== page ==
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Abstract

Psychotic disorders are highly debilitating with poor prognoses and courses of chronic illness. In recent decades, conceptual models have shaped understanding, informed treatment, and guided research questions. However, these models have classically focused on the adolescent and early adulthood stages immediately preceding onset while conceptualizing early infancy through all of childhood as a unitary premorbid period. In addition, models have paid limited attention to differential effects of types of stress; contextual factors such as local, regional, and country-level characteristics or sociocultural contexts; and the timing of the stressor or environmental risk. This review discusses emerging research suggesting that () considering effects specific to neurodevelopmental stages prior to adolescence is highly informative, () understanding specific stressors and levels of environmental exposures (i.e., systemic or contextual features) is necessary, and () exploring the dynamic interplay between development, levels and types of stressors, and environments can shed new light, informing a specified neurodevelopmental and multifaceted diathesis-stress model.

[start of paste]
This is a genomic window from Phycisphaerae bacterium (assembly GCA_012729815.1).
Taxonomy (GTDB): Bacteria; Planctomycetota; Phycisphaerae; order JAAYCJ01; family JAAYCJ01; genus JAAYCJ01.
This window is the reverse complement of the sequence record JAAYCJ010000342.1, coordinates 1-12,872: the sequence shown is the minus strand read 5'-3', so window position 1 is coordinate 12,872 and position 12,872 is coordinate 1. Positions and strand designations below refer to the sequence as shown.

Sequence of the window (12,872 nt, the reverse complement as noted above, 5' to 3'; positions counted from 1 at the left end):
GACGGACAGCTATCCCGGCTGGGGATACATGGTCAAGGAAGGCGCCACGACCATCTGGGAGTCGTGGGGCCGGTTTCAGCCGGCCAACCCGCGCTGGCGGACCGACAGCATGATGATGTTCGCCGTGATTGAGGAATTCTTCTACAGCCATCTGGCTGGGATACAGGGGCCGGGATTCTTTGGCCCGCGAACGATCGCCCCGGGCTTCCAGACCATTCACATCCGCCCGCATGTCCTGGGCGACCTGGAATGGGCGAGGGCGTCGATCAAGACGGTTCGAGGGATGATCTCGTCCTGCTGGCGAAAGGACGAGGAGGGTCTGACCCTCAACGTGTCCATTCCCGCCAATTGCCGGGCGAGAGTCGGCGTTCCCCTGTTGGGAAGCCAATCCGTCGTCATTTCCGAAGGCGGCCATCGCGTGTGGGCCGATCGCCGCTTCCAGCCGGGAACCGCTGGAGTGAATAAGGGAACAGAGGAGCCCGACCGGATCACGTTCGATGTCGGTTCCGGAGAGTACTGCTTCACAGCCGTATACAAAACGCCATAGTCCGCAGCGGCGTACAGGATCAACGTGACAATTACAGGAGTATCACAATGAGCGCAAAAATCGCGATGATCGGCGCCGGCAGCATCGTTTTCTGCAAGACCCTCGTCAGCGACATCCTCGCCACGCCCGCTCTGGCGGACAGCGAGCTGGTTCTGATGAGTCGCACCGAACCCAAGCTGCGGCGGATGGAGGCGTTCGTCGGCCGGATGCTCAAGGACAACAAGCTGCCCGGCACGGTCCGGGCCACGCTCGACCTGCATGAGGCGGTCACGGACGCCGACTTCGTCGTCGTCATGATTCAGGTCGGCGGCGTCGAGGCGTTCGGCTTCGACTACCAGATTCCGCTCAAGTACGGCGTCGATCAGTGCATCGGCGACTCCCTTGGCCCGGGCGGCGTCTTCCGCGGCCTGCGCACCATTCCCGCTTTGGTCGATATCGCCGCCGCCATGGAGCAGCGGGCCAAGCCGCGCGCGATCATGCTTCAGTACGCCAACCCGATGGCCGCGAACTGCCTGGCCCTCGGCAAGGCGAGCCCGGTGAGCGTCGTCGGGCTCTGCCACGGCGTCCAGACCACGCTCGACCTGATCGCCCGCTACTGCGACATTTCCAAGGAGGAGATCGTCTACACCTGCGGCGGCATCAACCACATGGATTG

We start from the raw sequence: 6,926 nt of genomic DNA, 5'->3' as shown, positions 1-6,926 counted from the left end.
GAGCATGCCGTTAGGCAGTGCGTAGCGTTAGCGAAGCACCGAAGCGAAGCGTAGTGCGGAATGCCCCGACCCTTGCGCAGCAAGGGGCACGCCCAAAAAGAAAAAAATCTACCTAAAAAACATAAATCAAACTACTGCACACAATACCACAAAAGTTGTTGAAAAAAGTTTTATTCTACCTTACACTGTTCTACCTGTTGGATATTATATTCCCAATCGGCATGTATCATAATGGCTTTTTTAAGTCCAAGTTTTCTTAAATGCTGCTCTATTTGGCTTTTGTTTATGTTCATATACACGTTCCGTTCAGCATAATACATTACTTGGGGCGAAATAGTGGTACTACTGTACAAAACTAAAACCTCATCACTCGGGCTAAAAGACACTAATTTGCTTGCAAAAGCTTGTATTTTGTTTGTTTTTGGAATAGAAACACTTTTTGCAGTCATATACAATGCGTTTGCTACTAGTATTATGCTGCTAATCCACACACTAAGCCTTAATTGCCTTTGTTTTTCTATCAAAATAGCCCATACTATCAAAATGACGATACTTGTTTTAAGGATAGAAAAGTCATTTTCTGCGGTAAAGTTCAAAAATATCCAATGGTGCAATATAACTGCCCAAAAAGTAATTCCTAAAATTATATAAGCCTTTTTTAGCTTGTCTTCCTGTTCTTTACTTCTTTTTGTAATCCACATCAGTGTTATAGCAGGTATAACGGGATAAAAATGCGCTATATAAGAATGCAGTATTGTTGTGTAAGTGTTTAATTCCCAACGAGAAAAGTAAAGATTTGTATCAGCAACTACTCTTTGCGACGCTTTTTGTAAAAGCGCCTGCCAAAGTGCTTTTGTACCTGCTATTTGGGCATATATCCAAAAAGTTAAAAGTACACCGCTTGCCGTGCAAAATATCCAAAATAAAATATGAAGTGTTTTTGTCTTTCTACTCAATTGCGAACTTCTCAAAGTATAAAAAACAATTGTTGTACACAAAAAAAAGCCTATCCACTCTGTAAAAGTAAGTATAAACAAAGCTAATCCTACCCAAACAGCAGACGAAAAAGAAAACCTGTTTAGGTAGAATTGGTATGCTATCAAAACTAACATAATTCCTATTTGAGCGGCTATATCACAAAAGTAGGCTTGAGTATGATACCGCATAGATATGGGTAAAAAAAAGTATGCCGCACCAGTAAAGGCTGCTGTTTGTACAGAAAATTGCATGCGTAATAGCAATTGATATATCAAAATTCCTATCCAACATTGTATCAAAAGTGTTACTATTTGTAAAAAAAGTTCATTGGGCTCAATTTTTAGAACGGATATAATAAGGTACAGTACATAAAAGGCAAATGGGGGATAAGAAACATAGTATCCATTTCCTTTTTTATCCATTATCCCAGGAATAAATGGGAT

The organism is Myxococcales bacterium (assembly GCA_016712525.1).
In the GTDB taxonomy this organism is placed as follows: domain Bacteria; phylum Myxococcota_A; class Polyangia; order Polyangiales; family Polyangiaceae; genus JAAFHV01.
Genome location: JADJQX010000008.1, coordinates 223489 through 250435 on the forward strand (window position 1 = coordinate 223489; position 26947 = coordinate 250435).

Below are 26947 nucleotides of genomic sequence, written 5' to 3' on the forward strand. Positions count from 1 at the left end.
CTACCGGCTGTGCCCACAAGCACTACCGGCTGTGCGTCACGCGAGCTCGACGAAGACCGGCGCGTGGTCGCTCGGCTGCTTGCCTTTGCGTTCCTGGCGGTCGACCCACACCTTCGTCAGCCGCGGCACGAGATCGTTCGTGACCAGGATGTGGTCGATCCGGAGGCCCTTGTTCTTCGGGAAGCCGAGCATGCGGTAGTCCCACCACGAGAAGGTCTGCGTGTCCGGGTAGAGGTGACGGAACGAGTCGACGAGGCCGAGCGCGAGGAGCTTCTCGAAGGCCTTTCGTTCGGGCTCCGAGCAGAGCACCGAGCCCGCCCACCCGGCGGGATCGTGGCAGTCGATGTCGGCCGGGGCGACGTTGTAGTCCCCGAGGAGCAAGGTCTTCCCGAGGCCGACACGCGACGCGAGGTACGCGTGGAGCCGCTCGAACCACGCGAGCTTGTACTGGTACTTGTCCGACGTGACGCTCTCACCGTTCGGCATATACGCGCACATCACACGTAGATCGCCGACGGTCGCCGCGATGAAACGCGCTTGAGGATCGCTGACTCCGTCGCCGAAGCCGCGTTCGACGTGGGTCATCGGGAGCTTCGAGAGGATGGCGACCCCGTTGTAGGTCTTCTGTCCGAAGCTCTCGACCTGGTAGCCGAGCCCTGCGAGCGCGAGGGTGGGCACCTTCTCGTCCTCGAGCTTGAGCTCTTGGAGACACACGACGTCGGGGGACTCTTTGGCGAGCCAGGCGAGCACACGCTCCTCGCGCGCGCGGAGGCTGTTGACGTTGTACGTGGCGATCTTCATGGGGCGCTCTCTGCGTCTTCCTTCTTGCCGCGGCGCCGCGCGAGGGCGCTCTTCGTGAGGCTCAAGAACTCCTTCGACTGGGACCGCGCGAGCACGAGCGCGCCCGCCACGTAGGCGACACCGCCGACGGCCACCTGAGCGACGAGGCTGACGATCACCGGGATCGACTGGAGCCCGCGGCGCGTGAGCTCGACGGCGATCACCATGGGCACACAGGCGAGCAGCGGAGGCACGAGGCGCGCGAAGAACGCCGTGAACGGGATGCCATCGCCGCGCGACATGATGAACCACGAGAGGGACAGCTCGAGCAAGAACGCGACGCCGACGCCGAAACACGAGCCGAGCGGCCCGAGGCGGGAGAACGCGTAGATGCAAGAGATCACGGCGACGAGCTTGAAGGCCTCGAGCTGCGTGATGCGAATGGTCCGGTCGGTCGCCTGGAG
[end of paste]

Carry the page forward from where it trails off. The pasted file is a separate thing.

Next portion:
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2022-12-09
2024-04-14
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